The Recruit

Rating: * * * (out of 5)
Director: Roger Ronaldson
Running time: 105 minutes
Language: English
Opens Jan. 17
[See Japan Times movie listings]

The Next Big Thing meets with the Last Big Thing in “The Recruit.” The former is Colin Farrell, Hollywood’s hottest wonder-boy and the latter is Al Pacino. At this point in his career, Pacino is allowed to do pretty much anything he wants, yet he rarely strays from his forte: yelling and looking tired. No one in his league comes close to combining red-veined bug eyes, a whitish three-day stubble and a mouth that always seems ready to dispense embittered bons mots — and still have sizzling charisma. In another 40 or so years, though, Farrell may be that kind of guy. He already has the stubble and those penetrating dark eyes. Start that boy on a steady diet of bourbon, cigars and tragic relationships.

“The Recruit” is about how a worn and weathered CIA agent handpicks a bright, young MIT graduate and grooms him for espionage. The opening 30 minutes are the film’s best: Walter Burke (Pacino) walks into a bar that James (Farrell) is tending and asks him point-blank to hook his future to the CIA. James is both intrigued (“Will I have to kill anyone?”) and contemptuous (“The CIA is full of boring, fat white guys who were sleeping when we needed them the most”), but when Burke hints that he knew James’ father, a Shell Oil exec who supposedly died in a plane crash years back, he decides to join so he can question Burke some more. The agent responds with one of the many CIA rejoinders apparently stashed in his crumpled overcoat: “I don’t have any answers — only secrets.”

Soon, James is down on “the Farm,” CIA lingo for the new recruits’ boot camp, which is run by Burke. First he drills everyone on the basics: “Nothing is what it seems. Trust no one,” which he most certainly copped from watching “The X-Files” — another agency, but so what. Then he gives them assignments, which range from tricky (seducing someone at a bar) to slippery (pretending to be another person) to standard procedure (bombing cars). The hip, suave James proves himself adept at all three, and Burke declares himself satisfied with his new protege: “I told you, I’m a scary judge of talent.”

But as soon as James has graduated from the Farm and is sent on a solitary mission to uncover a mole, “The Recruit” runs out of oil, switches to coal, and starts chug-chugging its way to an ending that’s not only predictable, but just plain silly.

Up to this point Burke had seemed mysterious, hiding who-knew-what strategies up his sleeves. In the second half, the facade splinters to reveal him as a fatigued and embittered has-been. There’s still a lot of charm in the creases of his face though, and we almost feel like falling for it, right along with James. If nothing is what it seems then Burke’s air of jadedness and dissipation could be a front, too, right? Which is what James keeps telling himself as he pegs bravely away at his mission, jeopardizing the safety of other recruits and his own sense of integrity.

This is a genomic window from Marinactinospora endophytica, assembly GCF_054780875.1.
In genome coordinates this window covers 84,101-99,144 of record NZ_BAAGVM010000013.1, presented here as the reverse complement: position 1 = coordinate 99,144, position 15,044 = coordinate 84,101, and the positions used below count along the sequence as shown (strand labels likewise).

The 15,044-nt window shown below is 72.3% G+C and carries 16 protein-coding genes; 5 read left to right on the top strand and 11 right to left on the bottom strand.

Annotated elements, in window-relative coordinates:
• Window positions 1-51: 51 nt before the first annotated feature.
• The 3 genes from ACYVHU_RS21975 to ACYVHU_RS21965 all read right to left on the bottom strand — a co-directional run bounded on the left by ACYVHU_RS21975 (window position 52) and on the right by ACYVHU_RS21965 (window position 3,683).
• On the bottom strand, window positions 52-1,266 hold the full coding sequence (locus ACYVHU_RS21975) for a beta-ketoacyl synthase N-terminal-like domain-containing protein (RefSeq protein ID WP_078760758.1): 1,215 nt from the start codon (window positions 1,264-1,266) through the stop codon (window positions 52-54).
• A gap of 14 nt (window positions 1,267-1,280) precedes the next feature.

Too bad that by this time, the story has done so many somersaults on the nontrust theme we’re past caring about who’s telling lies and who’s not. The film seems to suffer from a familiar cinema neurosis of overwriting (the three-man team of Roger Towne, Kurt Wimmer and Mitch Glazer) and overdirection (by veteran Roger Donaldson of “Dante’s Peak” and “Thirteen Days”) — giving the phrase “plot contrivance” a run for its money.

The trick to appreciating “The Recruit” is not to see it as an espionage thriller (a la “Spy Games,” another CIA film about an older agent teaching “The Way” to a hip young thing), but as a series of vignettes from acting school: Pacino coaching the younger generation on the finer points of one-on-one confrontations, love scenes, shootouts, how to die with style, etc. For what is the maxim “Nothing is what it seems” if not a summary of cinema itself, an assemblage of light, shadow, makeup and acting? No wonder espionage and movies have always had such a cozy relationship — they’re practically in the same business.

When it finally comes, the ending aims to be wrenching, but it’s not, and there’s little catharsis from seeing James walk away, bruised but intact, resolute in his decision to learn from Burke’s mistakes and successes. Perhaps this is a Hollywood initiation, a blessing given by one of the reigning greats to an emerging one. Sometimes in the young actor, you can almost see Pacino playing opposite Marlon Brando in “The Godfather.” If this is acting school, Farrell has graduated with honors.

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